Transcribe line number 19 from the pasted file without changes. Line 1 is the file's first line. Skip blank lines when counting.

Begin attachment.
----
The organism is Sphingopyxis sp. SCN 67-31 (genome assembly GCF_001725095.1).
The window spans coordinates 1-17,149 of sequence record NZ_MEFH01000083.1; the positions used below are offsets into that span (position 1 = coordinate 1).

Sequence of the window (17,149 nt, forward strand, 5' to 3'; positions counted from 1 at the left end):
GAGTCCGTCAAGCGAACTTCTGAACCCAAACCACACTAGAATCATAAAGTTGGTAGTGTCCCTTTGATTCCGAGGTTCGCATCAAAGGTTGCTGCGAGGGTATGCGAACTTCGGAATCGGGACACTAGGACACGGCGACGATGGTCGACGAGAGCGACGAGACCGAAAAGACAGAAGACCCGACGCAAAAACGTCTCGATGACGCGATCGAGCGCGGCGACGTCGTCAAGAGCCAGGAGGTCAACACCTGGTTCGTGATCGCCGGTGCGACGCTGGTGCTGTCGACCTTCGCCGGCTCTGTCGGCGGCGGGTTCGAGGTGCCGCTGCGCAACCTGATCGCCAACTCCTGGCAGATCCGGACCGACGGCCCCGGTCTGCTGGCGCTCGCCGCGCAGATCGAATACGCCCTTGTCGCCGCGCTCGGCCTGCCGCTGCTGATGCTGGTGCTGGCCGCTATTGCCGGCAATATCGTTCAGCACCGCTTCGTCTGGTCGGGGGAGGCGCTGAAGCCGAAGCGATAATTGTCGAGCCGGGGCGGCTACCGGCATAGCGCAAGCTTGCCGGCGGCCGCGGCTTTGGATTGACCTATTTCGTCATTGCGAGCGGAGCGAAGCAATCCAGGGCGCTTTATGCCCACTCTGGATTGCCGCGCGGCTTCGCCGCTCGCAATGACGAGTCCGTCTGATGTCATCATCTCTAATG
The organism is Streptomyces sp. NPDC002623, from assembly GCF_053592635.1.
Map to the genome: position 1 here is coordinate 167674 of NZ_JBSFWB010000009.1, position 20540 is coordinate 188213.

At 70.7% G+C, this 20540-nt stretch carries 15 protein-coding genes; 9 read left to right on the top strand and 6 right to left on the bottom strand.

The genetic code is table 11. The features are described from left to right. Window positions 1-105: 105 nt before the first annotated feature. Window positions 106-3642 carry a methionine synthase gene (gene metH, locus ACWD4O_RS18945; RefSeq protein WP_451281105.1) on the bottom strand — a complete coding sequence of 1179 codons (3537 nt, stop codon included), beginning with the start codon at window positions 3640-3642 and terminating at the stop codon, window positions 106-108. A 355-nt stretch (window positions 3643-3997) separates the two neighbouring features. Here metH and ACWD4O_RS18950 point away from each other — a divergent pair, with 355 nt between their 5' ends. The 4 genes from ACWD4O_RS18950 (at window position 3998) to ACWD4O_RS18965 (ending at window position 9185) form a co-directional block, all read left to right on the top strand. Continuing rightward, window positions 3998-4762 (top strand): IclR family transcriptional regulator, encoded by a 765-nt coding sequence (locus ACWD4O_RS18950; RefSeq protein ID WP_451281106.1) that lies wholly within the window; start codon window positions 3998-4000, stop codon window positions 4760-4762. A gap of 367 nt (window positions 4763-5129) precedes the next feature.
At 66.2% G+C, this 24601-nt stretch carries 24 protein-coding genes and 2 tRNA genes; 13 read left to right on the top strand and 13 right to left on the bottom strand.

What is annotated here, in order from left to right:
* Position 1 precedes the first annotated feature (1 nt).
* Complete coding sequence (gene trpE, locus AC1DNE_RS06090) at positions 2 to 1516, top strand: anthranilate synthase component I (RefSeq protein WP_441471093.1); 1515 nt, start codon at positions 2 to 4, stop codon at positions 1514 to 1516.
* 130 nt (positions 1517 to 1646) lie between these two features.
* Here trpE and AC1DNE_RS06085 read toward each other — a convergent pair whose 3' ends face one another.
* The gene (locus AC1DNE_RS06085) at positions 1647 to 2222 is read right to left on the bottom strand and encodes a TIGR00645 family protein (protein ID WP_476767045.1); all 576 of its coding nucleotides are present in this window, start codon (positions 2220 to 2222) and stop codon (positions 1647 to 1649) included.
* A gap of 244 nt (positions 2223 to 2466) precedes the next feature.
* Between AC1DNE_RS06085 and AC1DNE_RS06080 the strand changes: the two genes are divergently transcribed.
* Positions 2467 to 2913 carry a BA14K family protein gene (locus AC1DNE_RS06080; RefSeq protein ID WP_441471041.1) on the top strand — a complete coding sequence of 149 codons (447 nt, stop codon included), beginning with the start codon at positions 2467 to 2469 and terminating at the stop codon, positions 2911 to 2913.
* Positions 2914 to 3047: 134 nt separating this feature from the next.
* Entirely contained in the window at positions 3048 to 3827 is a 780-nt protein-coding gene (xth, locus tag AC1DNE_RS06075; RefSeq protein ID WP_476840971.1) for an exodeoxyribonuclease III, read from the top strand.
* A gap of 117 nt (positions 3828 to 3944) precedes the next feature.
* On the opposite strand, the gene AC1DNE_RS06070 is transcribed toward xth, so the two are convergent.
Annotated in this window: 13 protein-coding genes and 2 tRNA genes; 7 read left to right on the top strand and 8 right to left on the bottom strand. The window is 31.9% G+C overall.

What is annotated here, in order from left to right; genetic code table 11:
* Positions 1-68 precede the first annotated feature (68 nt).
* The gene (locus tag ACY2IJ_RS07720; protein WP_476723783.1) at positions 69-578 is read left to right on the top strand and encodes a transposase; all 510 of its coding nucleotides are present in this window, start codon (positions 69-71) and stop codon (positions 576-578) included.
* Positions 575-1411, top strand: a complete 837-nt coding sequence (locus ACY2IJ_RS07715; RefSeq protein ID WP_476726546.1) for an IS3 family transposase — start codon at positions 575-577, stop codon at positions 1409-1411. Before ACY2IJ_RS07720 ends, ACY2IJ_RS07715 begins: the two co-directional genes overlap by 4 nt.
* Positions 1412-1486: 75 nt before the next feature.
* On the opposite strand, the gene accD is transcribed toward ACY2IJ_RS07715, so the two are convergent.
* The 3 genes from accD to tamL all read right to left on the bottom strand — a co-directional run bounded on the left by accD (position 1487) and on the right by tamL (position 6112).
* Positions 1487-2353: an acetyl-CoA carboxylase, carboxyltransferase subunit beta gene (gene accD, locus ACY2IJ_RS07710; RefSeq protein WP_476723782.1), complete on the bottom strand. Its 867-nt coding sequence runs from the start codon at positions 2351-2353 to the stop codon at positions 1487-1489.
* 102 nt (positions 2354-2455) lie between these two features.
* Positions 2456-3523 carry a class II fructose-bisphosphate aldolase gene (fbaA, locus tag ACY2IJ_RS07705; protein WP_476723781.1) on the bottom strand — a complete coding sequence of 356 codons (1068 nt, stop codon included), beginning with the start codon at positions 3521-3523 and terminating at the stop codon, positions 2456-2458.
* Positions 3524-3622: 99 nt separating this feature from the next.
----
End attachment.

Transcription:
* Positions 2914 to 3047: 134 nt separating this feature from the next.